“The military drawdown has had an impact on the amount of commercial capacity needed,” she said. “After more than a dozen years of supporting operations in Central Asia, it’s no secret demand for transportation services will decline as customer requirements decline through the end of the drawdown.”
At the end of its June report, GAO wrote that it was “unclear” if the current civil reserve fleet could handle future military demands and the latest study of future airlift requirements is out of date. The department has been required by the 2013National Defense Authorization Act to create a new study.
“DOD has not begun this study or finalized its ongoing reviews of the CRAF program’s ability to support future requirements,” GAO wrote. “Once they are finalized, these studies should allow DOD to better understand future requirements for CRAF and whether the CRAF program will meet future airlift requirements.”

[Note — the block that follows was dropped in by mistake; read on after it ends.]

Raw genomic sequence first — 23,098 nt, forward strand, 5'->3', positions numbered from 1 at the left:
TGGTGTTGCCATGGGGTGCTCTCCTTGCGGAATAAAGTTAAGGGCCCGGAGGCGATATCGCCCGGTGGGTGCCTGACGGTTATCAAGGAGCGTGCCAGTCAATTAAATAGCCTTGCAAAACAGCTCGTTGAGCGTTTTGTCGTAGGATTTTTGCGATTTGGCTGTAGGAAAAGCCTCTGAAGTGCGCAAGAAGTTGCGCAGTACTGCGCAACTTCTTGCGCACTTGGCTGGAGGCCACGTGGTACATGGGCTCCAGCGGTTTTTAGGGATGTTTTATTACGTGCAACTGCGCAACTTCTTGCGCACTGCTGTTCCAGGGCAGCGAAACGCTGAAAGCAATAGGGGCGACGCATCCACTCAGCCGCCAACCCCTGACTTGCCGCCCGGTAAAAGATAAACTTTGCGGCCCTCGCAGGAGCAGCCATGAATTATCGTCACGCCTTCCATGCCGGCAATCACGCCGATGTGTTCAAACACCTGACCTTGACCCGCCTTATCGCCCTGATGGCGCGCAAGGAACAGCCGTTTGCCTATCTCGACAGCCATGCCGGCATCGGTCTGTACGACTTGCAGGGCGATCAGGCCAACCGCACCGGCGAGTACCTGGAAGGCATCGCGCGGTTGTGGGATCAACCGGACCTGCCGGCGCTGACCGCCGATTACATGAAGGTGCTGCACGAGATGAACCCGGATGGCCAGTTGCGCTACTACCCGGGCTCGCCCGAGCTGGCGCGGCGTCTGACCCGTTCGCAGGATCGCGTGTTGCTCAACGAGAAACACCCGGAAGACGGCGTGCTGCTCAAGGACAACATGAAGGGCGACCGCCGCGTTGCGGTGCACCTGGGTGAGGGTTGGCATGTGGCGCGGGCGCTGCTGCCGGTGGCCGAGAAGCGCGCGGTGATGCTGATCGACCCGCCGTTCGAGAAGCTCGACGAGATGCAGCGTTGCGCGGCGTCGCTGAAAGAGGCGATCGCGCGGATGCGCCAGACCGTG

As for the CRAF members, the future is still uncertain. Carriers may have to reduce airlift in the market place, causing a shrinking of available capacity for cargo, or they may go under altogether. But Bauer noted the Transportation Command is taking “a hard look” at current capacity requirements. She said the military sees its commercial operators as partners that will be the beneficiaries of open communications and transparency as the agency adapts to its new requirements.
“We must maintain the readiness of the entire Joint Deployment Distribution Enterprise, including our Civil Reserve Air Fleet partners,” she said, “to serve our nation in times of need.”